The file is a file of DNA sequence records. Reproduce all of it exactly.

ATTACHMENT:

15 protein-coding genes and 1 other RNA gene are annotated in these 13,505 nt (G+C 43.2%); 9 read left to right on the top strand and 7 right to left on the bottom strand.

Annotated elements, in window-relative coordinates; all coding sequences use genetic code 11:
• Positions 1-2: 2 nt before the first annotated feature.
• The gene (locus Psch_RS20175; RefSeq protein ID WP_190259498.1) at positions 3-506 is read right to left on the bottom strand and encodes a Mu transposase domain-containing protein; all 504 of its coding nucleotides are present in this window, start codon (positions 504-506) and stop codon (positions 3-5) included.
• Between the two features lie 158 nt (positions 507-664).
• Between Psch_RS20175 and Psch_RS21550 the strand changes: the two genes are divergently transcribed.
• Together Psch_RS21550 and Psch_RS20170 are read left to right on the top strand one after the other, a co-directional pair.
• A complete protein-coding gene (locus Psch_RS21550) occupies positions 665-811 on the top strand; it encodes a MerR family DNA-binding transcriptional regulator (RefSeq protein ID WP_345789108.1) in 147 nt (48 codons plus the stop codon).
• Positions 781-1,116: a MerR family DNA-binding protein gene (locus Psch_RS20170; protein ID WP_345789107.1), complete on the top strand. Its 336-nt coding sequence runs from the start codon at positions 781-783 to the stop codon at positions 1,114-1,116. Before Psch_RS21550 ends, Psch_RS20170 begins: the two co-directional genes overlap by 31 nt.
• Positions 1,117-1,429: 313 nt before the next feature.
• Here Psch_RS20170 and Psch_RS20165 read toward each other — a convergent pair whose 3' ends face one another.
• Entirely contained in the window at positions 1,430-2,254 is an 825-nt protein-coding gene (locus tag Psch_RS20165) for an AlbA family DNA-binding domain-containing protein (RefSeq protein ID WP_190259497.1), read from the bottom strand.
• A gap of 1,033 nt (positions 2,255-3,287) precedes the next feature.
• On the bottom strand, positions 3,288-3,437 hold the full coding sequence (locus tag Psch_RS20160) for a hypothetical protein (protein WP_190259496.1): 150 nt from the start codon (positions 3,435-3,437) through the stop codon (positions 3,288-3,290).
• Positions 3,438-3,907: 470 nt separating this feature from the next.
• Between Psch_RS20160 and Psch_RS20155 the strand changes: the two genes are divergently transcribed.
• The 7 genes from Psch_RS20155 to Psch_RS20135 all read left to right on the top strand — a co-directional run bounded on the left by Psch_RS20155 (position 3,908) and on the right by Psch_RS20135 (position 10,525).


15 protein-coding genes and 1 other RNA gene are annotated in these 13,505 nt (G+C 43.2%); 9 read left to right on the top strand and 7 right to left on the bottom strand.

Annotated elements, in window-relative coordinates; all coding sequences use genetic code 11:
• Positions 1-2: 2 nt before the first annotated feature.
• The gene (locus Psch_RS20175; RefSeq protein ID WP_190259498.1) at positions 3-506 is read right to left on the bottom strand and encodes a Mu transposase domain-containing protein; all 504 of its coding nucleotides are present in this window, start codon (positions 504-506) and stop codon (positions 3-5) included.
• Between the two features lie 158 nt (positions 507-664).
• Between Psch_RS20175 and Psch_RS21550 the strand changes: the two genes are divergently transcribed.
• Together Psch_RS21550 and Psch_RS20170 are read left to right on the top strand one after the other, a co-directional pair.
• A complete protein-coding gene (locus Psch_RS21550) occupies positions 665-811 on the top strand; it encodes a MerR family DNA-binding transcriptional regulator (RefSeq protein ID WP_345789108.1) in 147 nt (48 codons plus the stop codon).
• Positions 781-1,116: a MerR family DNA-binding protein gene (locus Psch_RS20170; protein ID WP_345789107.1), complete on the top strand. Its 336-nt coding sequence runs from the start codon at positions 781-783 to the stop codon at positions 1,114-1,116. Before Psch_RS21550 ends, Psch_RS20170 begins: the two co-directional genes overlap by 31 nt.
• Positions 1,117-1,429: 313 nt before the next feature.
• Here Psch_RS20170 and Psch_RS20165 read toward each other — a convergent pair whose 3' ends face one another.
• Entirely contained in the window at positions 1,430-2,254 is an 825-nt protein-coding gene (locus tag Psch_RS20165) for an AlbA family DNA-binding domain-containing protein (RefSeq protein ID WP_190259497.1), read from the bottom strand.
• A gap of 1,033 nt (positions 2,255-3,287) precedes the next feature.
• On the bottom strand, positions 3,288-3,437 hold the full coding sequence (locus tag Psch_RS20160) for a hypothetical protein (protein WP_190259496.1): 150 nt from the start codon (positions 3,435-3,437) through the stop codon (positions 3,288-3,290).
• Positions 3,438-3,907: 470 nt separating this feature from the next.
• Between Psch_RS20160 and Psch_RS20155 the strand changes: the two genes are divergently transcribed.
• The 7 genes from Psch_RS20155 to Psch_RS20135 all read left to right on the top strand — a co-directional run bounded on the left by Psch_RS20155 (position 3,908) and on the right by Psch_RS20135 (position 10,525).